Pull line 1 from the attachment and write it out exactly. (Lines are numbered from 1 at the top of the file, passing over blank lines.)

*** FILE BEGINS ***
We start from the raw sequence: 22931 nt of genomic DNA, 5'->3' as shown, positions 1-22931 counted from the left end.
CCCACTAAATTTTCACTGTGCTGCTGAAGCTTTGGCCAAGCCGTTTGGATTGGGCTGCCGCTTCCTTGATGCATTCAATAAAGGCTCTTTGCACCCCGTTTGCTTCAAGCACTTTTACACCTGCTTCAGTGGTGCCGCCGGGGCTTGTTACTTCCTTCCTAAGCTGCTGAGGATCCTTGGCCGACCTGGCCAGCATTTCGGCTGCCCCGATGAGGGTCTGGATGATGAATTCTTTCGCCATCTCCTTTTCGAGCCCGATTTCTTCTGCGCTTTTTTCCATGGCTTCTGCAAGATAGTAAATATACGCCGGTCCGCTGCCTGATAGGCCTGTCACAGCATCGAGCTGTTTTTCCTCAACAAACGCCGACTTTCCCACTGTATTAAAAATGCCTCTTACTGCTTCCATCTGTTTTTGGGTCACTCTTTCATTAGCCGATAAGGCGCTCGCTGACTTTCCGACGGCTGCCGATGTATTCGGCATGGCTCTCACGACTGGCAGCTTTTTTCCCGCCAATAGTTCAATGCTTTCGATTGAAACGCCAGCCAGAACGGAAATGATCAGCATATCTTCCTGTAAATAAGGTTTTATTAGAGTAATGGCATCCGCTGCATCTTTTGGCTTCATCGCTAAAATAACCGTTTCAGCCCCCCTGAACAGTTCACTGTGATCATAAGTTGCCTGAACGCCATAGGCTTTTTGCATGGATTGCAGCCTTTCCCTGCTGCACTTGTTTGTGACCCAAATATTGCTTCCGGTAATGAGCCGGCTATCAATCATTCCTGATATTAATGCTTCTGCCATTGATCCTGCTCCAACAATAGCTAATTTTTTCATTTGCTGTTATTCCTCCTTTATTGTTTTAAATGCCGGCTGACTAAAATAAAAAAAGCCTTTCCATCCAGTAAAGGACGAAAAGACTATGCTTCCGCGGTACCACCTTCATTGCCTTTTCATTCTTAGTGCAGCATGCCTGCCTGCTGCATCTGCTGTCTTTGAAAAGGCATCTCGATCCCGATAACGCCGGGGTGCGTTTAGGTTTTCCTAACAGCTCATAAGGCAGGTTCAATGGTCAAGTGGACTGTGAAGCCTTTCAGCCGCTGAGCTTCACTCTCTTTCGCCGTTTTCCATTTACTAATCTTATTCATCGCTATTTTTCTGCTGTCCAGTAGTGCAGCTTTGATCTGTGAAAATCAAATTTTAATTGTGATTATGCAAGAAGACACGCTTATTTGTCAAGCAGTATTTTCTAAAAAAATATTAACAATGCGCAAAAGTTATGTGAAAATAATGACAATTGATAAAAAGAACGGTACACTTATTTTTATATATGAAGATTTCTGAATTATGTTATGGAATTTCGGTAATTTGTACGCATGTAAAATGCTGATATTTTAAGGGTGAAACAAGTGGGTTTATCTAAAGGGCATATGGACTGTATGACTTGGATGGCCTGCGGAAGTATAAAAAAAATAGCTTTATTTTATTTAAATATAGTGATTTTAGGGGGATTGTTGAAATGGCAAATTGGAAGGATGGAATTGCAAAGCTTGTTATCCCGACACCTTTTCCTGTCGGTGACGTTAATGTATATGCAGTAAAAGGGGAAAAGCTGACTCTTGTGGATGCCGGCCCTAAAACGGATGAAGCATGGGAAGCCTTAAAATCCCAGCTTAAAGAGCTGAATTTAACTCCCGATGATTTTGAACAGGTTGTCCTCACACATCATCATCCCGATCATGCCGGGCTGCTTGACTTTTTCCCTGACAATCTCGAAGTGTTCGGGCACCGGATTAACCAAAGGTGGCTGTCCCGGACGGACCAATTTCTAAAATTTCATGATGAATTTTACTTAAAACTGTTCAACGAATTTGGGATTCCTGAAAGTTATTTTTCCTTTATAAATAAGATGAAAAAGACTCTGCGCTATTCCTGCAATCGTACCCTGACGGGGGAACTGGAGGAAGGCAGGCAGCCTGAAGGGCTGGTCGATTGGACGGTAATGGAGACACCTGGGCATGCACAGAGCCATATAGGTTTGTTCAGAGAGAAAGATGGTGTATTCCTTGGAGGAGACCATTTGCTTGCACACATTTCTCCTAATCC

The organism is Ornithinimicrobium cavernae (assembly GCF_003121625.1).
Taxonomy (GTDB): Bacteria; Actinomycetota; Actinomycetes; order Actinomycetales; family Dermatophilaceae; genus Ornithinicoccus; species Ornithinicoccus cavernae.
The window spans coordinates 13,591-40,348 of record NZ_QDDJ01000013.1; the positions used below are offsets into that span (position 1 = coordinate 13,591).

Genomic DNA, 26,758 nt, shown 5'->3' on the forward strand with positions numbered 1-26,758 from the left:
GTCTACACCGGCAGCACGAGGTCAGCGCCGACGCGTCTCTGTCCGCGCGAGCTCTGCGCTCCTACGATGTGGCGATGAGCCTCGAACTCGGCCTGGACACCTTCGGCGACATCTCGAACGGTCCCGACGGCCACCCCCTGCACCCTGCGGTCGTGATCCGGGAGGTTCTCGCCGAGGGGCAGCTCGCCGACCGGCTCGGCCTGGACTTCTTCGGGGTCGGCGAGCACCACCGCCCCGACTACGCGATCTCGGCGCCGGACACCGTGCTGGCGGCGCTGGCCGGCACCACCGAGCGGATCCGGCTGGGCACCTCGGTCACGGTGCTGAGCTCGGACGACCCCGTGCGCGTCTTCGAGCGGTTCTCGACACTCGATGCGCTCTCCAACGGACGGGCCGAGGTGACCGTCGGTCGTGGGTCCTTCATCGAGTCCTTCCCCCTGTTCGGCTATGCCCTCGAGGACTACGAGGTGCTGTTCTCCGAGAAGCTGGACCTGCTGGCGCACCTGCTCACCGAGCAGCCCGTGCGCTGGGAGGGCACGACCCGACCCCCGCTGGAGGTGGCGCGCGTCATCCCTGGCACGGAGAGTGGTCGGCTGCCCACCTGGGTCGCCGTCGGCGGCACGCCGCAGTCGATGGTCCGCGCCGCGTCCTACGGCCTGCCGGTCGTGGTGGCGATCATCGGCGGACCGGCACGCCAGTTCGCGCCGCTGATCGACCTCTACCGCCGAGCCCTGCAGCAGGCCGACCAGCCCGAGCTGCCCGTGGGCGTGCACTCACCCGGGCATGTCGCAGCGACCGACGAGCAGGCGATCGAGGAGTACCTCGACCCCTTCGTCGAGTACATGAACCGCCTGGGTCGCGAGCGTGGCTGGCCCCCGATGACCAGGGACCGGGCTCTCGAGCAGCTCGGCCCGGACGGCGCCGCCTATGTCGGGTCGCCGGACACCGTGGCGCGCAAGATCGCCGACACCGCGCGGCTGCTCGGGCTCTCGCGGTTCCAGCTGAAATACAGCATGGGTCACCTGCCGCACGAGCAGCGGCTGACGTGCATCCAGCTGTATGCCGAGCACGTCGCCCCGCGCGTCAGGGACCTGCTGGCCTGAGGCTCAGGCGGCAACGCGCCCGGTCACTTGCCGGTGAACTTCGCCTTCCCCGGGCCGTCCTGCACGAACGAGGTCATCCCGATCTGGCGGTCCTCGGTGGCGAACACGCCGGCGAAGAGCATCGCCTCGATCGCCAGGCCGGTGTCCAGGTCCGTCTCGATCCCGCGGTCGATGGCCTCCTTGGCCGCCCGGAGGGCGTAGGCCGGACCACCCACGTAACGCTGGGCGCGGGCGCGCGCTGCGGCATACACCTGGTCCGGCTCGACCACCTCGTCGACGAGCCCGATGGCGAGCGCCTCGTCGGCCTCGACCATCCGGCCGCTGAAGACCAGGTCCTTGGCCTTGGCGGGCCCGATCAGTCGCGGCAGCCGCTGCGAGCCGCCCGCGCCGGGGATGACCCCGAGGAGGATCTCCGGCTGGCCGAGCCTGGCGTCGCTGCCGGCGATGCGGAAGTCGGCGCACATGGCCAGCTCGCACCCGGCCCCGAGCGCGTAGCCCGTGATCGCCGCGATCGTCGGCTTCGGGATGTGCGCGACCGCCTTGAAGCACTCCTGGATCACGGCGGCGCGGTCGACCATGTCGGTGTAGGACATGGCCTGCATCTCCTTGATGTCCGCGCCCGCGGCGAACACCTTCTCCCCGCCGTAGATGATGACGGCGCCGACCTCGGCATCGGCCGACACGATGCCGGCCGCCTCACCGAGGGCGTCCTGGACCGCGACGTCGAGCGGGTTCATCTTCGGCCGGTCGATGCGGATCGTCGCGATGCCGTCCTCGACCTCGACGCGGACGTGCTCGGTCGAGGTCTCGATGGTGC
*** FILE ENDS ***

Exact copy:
We start from the raw sequence: 22931 nt of genomic DNA, 5'->3' as shown, positions 1-22931 counted from the left end.